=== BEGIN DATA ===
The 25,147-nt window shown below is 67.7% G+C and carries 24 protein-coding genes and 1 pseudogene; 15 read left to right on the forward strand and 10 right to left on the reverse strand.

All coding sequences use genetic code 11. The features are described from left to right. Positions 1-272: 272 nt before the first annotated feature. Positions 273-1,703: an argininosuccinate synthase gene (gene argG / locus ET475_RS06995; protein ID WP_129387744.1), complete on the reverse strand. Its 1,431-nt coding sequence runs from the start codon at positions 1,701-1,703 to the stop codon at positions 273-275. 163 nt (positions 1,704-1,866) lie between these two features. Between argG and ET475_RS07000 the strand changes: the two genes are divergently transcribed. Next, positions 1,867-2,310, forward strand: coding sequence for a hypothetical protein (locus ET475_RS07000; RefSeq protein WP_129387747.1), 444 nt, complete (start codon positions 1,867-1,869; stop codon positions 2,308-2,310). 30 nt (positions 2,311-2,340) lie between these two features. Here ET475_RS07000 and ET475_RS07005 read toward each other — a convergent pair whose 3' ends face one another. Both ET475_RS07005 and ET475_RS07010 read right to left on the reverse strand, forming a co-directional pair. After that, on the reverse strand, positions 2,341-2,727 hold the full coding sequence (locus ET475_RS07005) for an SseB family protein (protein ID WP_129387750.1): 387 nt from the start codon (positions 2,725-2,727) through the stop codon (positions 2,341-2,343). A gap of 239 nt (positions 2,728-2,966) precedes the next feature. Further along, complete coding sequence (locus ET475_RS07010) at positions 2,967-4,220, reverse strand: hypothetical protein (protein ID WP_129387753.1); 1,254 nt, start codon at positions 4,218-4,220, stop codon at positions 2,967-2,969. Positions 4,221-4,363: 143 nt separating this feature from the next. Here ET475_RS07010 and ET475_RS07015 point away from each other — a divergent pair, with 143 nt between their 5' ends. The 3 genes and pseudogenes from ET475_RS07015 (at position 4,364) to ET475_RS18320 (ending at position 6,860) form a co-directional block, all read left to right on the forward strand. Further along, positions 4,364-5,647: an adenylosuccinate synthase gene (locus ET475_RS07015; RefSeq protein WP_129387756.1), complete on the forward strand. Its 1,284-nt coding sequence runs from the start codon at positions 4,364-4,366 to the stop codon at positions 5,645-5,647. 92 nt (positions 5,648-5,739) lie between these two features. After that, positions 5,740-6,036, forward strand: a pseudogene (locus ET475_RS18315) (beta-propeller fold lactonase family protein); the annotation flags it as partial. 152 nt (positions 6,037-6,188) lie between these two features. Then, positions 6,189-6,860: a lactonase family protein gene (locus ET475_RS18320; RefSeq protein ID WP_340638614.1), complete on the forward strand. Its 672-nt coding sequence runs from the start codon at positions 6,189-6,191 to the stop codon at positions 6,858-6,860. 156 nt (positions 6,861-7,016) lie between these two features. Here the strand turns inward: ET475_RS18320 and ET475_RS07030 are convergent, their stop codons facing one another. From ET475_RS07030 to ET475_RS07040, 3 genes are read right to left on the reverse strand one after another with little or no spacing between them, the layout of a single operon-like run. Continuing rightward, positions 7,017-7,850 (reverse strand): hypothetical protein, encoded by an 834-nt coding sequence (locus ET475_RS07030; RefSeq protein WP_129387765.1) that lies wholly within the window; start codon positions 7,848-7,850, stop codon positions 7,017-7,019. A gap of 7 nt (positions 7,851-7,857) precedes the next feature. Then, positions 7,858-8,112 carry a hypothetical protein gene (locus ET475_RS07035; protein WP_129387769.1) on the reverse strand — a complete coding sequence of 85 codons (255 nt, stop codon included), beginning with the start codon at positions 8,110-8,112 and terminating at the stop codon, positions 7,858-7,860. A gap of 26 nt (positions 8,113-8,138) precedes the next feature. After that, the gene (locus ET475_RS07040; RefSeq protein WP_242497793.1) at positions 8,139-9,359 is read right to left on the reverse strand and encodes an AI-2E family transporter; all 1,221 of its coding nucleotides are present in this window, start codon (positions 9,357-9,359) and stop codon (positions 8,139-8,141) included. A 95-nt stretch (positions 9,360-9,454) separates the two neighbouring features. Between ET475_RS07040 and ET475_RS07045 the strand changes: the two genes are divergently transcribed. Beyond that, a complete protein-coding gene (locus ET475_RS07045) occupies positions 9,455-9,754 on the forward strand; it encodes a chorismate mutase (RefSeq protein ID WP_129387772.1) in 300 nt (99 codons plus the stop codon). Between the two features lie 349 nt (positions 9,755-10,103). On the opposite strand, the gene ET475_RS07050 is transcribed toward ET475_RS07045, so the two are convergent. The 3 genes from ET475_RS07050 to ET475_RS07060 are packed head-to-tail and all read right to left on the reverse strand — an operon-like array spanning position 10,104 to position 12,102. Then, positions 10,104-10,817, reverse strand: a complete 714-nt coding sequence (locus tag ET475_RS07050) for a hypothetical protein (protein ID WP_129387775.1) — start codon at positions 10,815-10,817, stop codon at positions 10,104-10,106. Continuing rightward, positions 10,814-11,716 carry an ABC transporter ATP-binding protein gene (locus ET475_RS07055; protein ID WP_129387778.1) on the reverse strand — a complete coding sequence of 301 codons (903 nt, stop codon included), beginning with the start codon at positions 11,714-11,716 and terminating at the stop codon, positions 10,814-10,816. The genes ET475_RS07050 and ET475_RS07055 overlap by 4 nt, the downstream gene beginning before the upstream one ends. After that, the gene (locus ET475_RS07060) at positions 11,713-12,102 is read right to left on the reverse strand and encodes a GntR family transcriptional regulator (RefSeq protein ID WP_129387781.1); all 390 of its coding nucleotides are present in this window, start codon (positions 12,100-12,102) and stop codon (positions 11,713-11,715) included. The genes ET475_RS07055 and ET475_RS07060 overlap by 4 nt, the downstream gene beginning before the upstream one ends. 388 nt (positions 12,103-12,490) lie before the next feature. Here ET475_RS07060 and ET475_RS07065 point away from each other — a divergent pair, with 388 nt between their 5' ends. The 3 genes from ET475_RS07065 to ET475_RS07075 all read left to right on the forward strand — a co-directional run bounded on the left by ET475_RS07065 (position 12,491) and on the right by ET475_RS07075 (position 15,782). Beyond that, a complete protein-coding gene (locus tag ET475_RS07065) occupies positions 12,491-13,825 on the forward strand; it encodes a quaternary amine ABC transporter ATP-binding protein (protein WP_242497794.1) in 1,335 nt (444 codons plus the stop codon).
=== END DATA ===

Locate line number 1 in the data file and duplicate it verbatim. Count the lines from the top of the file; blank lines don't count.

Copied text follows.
The 25,147-nt window shown below is 67.7% G+C and carries 24 protein-coding genes and 1 pseudogene; 15 read left to right on the forward strand and 10 right to left on the reverse strand.